Cretan date palm (Phoenix theophrasti)

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Cretan date palm trees growing on river bank
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Cretan date palm fact file

Cretan date palm description

KingdomPlantae
PhylumTracheophyta
ClassLiliopsida
OrderArecales
FamilyArecaceae
GenusPhoenix (1) (2)

Native to the eastern Mediterranean, the Cretan date palm (Phoenix theophrasti) is one of only two palm species endemic to Europe (4). This palm has a stem measuring up to 35 centimetres across (2), and a dense crown of long, spiky leaves, which become a striking silvery blue-green colour once mature (3) (5). These pinnate leaves can reach an impressive two to four metres in length (6), and have numerous forward-pointing leaflets 15 to 20 centimetres long on either side of the central stem (7) (8). The leaf stalks are heavily armed with long, yellow spines that are modified leaflets (2) (6), and when in bloom a mass of pale cream-coloured flowers emerge from among the leaf bases (6).

Also known as
Theophrastus’s date palm.
Size
Height: up to 10 m (3)
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Cretan date palm biology

The Cretan date palm is dioecious (6), with male and female flowers on separate plants (8). Pollination may be by wind, although this has not been studied in detail (2). The yellowish-brown fruit produced is around 1.5 centimetres long and contains a single large seed (8).

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Cretan date palm range

Eight subpopulations of Cretan date palms are found on the Greek Island of Crete, with the largest containing a few thousand individuals, and four subpopulations occur along the southwest coast of Turkey (1).

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Cretan date palm habitat

The Cretan data palm prefers to grow in the damp sandy beds of valleys and temporary streams, but it can also be found on rocky ground. It tends to grow fairly close to the sea, and does not occur above an altitude of 250 metres (1) (4).

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Cretan date palm status

The Cretan date palm is classified as Near Threatened (NT) on the IUCN Red List (1).

IUCN Red List species status – Near Threatened

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Cretan date palm threats

Evidence indicates that some populations of the Cretan date palm have substantially decreased or disappeared altogether. In the past, this palm was affected by the clearance of land for cultivation, but today, the greatest threats arise from tourism development. Even if the palm populations are not cleared for construction, they can be affected by the associated increased exploitation of underground water (4).

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Cretan date palm conservation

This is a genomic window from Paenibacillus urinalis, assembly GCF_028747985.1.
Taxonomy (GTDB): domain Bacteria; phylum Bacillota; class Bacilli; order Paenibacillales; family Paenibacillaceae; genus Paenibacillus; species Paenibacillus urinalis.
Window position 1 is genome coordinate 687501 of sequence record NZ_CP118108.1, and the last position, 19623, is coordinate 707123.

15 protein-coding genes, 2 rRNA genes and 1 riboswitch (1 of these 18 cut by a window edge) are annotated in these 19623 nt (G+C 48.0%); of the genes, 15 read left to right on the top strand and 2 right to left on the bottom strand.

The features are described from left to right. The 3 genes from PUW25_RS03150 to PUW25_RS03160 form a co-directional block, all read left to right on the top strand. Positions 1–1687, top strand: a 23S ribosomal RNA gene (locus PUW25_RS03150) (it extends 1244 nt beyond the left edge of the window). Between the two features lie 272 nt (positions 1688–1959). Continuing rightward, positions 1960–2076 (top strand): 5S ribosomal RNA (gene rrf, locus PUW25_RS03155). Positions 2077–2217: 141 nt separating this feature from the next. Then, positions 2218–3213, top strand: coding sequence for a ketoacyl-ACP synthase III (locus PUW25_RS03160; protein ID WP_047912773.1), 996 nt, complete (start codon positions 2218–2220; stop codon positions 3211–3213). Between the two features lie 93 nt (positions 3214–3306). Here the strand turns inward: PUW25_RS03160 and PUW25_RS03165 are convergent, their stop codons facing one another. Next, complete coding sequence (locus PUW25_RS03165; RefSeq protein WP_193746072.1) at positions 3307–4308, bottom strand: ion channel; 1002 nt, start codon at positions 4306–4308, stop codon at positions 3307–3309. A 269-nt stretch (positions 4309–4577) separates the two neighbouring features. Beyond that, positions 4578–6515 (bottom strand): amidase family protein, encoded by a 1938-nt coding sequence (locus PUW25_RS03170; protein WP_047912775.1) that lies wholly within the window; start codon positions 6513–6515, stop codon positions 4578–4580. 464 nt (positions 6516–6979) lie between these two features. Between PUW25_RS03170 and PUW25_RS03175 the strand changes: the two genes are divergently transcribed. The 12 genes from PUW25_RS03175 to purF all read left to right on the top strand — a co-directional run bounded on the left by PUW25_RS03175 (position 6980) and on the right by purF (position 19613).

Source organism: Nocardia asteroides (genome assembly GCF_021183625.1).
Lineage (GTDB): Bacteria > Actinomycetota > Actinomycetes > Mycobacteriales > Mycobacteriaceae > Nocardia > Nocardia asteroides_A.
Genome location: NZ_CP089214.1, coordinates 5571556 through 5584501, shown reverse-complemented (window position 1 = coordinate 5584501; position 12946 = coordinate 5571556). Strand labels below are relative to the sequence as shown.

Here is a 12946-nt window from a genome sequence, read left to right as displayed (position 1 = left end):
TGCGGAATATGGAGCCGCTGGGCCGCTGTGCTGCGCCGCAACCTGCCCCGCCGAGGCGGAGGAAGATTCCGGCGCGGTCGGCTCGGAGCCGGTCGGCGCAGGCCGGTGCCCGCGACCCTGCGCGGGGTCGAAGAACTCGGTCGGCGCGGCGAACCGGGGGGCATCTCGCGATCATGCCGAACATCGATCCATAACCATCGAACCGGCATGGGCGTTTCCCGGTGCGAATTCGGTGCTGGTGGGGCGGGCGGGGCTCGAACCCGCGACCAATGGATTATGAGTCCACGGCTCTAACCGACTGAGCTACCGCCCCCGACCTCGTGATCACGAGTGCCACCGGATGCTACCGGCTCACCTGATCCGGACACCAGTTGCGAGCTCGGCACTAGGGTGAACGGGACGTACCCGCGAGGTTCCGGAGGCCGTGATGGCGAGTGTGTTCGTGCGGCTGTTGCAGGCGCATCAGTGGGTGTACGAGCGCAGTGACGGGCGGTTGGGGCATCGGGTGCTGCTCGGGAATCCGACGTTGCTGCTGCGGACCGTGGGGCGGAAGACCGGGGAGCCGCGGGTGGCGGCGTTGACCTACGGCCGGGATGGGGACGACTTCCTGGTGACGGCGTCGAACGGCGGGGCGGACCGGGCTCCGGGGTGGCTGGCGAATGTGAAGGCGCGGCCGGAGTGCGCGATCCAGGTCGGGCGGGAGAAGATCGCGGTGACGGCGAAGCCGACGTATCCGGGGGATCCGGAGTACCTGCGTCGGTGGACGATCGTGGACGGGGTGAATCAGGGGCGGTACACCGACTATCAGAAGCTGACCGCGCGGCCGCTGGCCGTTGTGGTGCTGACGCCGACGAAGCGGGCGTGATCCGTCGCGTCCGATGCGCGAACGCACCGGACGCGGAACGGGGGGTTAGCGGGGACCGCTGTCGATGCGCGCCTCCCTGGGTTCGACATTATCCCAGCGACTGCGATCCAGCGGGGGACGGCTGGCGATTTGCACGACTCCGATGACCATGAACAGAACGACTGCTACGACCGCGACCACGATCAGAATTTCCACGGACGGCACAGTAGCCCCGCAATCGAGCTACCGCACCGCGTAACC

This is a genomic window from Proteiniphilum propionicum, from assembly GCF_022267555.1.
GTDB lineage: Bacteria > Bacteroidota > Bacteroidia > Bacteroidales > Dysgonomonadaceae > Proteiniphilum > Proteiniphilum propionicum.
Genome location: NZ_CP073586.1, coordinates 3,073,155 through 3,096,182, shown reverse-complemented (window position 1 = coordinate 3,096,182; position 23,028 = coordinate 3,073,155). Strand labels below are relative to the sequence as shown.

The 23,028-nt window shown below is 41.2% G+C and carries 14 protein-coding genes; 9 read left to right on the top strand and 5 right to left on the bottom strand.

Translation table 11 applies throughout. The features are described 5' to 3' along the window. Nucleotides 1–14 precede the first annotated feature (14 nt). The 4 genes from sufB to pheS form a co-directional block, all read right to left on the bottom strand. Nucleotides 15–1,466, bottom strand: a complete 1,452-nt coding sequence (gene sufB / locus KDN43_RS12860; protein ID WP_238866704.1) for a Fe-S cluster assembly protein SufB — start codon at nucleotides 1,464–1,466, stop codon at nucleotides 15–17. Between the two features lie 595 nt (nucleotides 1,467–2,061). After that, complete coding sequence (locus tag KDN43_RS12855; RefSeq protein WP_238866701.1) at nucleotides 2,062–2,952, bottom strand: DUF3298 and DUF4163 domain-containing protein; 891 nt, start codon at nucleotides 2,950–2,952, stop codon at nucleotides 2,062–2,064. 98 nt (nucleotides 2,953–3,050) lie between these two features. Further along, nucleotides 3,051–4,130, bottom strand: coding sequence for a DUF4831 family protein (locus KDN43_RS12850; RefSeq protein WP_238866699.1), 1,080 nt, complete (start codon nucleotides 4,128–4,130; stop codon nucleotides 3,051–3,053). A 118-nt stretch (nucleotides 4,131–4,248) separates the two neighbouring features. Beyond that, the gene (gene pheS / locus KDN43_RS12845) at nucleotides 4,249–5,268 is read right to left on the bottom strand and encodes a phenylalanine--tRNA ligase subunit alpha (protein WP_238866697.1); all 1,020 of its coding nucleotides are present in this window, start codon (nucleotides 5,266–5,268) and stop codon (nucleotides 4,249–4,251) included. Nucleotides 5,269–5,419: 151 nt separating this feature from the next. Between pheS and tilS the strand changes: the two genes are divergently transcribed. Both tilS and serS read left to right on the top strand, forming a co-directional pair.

The largest subpopulation of the Cretan date palm on Crete is protected under Greek law (1).

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Find out more

For more information on the Cretan date palm: 

  • Tutin, T.G., Heywood, V.H., Burges, N.A. and Valentine, D.H. (1980) Flora Europaea: Alismataceae to Orchidaceae Vol 5. Cambridge University Press, Cambridge.
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Authentication

Authenticated (07/06/08) by Dr. John Dransfield, Royal Botanic Gardens, Kew.
http://www.kew.org

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Glossary

Dioecious
Having male and female flowers on separate plants of the same species.
Endemic
A species or taxonomic group that is only found in one particular country or geographic area.
Pinnate
In plants, a compound leaf where the leaflets (individual ‘leaves’) are found on either side of the central stalk.
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References

  1. IUCN Red List (March, 2011)
    http://www.iucnredlist.org
  2. Dransfield, J. (2008) Pers. comm.
  3. Tutin, T.G., Heywood, V.H., Burges, N.A. and Valentine, D.H. (1980) Flora Europaea: Alismataceae to Orchidaceae Vol 5. Cambridge University Press, Cambridge.
  4. Johnson, D. (1996) Palms: Their Conservation and Sustained Utilization. IUCN/SSC Palm Specialist Group, IUCN, Gland, Switzerland and Cambridge, UK.
  5. Yucca Do Nursery (April, 2006)
    http://www.yuccado.com/displayone.php?ytitle=Phoenix%20theophrasti
  6. Barrow, S.C. (1998) A monograph of Phoenix L. (Palmae: Coryphoidae). Kew Bulletin, 53(3): 513 - 575.
  7. Desert-tropicals.com (April, 2006)
    http://www.desert-tropicals.com/Palm/Phoenix_theothrasti.html
  8. Davis, P.H. (1984) Flora of Turkey. Edinburgh University Press, Edinburgh.
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Image credit

Cretan date palm trees growing on river bank  
Cretan date palm trees growing on river bank

© Mike Powles / gettyimages.com

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